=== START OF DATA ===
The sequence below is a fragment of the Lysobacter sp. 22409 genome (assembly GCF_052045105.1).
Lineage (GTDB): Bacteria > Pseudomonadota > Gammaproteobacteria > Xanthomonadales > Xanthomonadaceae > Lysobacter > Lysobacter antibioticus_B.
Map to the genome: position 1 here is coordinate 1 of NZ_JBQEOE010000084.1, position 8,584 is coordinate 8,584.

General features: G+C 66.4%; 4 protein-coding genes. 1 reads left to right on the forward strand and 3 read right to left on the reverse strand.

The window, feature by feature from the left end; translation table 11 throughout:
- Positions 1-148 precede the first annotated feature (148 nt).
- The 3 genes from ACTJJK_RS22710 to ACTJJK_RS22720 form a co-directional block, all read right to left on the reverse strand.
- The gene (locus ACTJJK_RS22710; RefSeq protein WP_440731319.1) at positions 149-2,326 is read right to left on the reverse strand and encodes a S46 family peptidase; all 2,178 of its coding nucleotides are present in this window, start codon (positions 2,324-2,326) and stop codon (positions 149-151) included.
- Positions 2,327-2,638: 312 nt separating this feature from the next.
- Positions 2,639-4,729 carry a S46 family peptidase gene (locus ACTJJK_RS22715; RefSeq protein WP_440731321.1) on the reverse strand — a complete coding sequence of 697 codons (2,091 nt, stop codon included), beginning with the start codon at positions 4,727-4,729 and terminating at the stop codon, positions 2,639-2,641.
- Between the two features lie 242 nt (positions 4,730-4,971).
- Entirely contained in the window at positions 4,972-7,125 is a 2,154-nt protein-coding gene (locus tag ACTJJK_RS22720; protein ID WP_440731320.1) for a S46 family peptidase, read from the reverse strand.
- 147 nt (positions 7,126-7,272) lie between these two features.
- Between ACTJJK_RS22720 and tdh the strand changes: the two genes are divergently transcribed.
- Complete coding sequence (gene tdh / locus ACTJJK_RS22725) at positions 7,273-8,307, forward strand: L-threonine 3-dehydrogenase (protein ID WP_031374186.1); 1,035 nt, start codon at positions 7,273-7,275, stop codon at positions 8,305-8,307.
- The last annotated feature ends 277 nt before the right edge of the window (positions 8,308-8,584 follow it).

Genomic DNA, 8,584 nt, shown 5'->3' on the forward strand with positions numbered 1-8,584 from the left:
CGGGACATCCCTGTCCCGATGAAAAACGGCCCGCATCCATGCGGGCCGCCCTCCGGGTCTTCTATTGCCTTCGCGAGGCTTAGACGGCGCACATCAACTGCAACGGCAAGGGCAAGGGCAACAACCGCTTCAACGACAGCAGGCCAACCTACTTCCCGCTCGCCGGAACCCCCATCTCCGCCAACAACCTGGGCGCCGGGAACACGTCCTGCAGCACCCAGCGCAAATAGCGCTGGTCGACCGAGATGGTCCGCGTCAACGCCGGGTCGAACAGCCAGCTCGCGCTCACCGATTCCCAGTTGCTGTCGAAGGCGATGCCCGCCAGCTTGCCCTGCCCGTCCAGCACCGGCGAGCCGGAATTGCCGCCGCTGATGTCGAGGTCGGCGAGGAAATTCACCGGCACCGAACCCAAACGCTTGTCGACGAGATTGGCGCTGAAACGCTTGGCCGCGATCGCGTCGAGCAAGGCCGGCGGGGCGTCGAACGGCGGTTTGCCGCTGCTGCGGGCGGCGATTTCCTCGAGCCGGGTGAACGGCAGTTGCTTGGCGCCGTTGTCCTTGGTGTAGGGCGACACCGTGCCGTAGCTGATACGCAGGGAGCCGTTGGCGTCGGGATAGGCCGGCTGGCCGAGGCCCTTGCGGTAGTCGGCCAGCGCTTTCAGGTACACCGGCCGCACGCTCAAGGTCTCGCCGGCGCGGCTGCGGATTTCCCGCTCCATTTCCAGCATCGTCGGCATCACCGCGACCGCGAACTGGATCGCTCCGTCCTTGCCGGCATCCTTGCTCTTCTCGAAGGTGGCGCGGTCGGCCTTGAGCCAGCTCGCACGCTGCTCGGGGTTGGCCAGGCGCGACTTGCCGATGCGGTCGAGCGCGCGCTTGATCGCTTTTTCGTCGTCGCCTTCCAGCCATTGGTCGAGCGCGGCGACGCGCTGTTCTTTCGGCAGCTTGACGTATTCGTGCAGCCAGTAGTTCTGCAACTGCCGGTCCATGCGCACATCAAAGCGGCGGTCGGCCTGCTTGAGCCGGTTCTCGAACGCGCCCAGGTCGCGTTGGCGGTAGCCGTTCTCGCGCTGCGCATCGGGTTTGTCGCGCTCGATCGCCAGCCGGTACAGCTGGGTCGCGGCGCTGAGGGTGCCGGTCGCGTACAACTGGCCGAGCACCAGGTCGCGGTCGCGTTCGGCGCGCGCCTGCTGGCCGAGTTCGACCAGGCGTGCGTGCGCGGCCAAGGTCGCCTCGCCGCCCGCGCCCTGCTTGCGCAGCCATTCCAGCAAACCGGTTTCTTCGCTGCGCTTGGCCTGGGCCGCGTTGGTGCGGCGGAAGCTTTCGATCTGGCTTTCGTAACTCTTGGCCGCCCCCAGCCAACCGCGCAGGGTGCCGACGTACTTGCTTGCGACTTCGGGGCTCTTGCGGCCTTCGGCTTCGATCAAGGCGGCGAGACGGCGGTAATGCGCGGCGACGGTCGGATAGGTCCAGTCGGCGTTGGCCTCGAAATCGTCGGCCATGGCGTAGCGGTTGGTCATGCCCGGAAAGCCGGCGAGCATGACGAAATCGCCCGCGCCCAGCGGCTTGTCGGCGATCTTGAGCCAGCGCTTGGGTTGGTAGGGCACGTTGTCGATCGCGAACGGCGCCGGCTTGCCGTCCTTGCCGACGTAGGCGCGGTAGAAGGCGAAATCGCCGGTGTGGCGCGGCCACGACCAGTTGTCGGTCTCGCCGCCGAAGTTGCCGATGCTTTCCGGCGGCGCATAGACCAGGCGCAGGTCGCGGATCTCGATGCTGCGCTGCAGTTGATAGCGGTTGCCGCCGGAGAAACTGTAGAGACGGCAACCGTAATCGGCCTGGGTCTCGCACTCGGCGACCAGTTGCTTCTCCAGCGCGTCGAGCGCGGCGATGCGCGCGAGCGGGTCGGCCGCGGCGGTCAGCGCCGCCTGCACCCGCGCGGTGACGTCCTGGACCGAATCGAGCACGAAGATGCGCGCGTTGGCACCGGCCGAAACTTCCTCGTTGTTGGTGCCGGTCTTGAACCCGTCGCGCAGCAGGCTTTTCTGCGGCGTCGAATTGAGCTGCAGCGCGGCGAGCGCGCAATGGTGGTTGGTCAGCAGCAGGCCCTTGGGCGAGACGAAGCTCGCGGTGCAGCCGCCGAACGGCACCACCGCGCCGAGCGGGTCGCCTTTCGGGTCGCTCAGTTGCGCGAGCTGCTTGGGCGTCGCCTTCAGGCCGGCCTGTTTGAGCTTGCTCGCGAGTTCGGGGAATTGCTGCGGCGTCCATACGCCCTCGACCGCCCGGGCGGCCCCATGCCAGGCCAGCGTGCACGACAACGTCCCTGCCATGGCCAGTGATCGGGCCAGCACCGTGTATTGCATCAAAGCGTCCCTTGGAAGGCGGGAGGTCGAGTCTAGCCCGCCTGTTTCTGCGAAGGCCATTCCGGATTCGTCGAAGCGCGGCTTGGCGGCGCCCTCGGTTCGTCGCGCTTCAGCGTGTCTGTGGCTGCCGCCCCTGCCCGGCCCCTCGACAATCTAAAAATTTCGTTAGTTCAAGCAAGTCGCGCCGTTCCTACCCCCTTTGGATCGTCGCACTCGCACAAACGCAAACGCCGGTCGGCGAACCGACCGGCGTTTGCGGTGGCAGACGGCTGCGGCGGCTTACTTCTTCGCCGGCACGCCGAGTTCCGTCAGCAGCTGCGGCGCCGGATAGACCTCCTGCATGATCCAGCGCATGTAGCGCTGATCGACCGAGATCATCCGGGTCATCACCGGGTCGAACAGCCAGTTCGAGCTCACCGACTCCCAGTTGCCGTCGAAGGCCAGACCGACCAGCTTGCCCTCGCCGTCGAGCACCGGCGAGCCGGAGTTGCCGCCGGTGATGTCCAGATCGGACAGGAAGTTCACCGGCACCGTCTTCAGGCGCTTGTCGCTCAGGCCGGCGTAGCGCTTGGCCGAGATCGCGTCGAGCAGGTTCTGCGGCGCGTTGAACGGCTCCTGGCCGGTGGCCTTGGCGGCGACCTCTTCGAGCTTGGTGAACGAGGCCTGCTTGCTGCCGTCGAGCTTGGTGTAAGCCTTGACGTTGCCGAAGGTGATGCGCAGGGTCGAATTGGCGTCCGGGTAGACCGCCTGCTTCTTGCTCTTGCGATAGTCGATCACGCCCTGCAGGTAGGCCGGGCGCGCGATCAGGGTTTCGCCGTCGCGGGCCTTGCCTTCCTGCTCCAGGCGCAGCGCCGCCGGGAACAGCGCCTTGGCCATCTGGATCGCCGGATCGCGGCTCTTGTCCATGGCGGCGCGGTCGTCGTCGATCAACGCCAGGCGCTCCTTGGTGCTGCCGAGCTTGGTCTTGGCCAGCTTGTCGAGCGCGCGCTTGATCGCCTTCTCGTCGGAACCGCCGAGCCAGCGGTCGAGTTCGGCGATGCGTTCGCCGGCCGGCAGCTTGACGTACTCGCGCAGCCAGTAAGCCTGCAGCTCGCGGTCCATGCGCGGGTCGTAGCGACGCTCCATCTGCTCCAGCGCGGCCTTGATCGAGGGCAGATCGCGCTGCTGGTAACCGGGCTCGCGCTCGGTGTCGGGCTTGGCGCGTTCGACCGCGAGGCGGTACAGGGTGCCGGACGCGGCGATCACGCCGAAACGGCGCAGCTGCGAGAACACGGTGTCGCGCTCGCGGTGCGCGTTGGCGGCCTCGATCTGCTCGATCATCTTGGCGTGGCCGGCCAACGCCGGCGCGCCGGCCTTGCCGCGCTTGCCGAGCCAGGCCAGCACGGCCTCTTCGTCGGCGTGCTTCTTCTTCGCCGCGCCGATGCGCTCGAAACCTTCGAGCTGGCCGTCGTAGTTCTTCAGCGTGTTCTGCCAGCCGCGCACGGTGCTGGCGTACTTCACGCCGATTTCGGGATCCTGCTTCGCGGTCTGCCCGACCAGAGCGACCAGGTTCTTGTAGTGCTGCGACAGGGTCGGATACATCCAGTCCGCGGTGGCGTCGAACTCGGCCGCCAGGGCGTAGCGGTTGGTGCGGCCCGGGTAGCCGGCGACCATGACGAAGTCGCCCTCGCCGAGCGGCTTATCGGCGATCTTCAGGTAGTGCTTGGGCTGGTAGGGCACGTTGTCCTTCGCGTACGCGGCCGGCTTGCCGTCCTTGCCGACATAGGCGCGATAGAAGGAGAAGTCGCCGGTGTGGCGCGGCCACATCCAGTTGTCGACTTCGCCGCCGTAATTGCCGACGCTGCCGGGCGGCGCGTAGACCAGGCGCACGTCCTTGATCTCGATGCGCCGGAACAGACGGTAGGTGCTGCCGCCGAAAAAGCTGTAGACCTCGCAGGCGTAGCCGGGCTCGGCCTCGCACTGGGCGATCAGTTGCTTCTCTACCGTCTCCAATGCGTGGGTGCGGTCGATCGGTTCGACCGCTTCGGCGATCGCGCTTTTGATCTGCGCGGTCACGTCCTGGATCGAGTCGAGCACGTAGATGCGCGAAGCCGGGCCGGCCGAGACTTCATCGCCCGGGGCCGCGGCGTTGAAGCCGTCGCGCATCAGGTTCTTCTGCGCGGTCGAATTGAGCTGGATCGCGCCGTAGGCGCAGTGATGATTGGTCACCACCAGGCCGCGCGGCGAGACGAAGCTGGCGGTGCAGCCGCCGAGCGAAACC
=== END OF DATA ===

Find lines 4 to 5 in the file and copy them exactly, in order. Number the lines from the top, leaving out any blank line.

General features: G+C 66.4%; 4 protein-coding genes. 1 reads left to right on the forward strand and 3 read right to left on the reverse strand.

The window, feature by feature from the left end; translation table 11 throughout: